Day 19: Sparky Senescent Seniors

Welcome to Day 19 of the A to Z Challenge. For this year’s challenge, I’ll be examining different types of characters that can be found in international fiction. Today I’m looking at sparky senescent seniors.

This is one of my favorite character types due to the character’s willingness to try new adventures after passing middle age. 

Sparky senescent seniors tend to look at the world through an age-polished (or sometimes clouded) lenses and be willing to tackle a new adventure.

Veteran Lenses

Some sparky senescent seniors see society sullenly. Wurman in the short story “The Tornado Auction” is an example of this. As he tackles the goal of nursing a new tornado, he reflects on his present through lenses of his past. Walt Kowalski in Gran Torino is another example. He constantly compares the present generation with the former one and speaks of the good old days. Ed Tom Bell in No Country for Old Men is another example of this.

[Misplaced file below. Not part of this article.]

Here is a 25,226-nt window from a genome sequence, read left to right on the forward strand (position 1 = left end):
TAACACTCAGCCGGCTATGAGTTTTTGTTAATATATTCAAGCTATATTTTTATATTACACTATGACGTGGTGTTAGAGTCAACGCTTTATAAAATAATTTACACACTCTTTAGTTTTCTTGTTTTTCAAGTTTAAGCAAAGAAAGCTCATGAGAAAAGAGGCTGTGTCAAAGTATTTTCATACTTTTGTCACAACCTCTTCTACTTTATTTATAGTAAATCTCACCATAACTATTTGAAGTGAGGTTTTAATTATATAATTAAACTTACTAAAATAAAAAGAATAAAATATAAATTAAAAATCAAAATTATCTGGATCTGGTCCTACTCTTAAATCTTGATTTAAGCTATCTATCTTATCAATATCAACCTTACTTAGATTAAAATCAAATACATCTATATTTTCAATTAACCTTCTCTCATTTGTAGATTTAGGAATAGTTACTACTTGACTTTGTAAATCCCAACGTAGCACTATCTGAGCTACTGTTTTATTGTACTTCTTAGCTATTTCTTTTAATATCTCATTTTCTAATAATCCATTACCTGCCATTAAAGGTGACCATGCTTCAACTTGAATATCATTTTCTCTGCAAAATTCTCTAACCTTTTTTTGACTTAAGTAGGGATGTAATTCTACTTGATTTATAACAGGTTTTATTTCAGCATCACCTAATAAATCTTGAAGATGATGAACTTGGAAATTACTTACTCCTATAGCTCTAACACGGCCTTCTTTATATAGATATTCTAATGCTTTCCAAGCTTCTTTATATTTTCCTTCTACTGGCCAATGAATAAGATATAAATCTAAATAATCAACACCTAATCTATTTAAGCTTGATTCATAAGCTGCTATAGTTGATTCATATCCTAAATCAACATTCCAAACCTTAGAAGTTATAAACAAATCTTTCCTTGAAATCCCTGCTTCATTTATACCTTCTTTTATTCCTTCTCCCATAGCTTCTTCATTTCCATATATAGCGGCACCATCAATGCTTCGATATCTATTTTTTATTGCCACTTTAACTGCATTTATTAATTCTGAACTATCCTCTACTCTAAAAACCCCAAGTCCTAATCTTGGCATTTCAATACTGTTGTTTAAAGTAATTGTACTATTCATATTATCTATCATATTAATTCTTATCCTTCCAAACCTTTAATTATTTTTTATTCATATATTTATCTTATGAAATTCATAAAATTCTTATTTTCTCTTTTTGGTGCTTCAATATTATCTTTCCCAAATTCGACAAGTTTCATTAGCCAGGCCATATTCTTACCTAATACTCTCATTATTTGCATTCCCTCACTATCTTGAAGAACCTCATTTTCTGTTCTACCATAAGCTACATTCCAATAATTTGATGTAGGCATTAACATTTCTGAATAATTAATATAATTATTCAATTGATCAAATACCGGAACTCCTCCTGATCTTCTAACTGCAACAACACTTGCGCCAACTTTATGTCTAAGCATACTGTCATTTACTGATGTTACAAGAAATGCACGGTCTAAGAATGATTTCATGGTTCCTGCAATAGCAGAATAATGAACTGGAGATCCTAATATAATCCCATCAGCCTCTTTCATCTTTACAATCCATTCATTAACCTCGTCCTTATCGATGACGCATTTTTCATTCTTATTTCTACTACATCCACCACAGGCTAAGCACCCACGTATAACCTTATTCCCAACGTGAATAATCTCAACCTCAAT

New Adventures

Although new adventures could be exciting, like capturing a serial killer in No Country for Old Men, one adventure this character also tends to tackle is that of forming a new relationship or reestablishing an old one. Walt Kowalski gets drawn into drama as he decides to let in his neighbors. Wurman wrestles with the ability to let people into his world after becoming both a widower and an empty-nester.

Due to the years of experience and depth of perspective, these characters tend to take readers/viewers on journeys of reflection. Other examples of this character are Allan Karlsson from The Hundred-Year-Old Man Who Climbed Out the Window and Disappeared, Edward Cole in The Bucket List, Ove Lindahl from A Man Called Ove.

Can you name other sparky senescent seniors?

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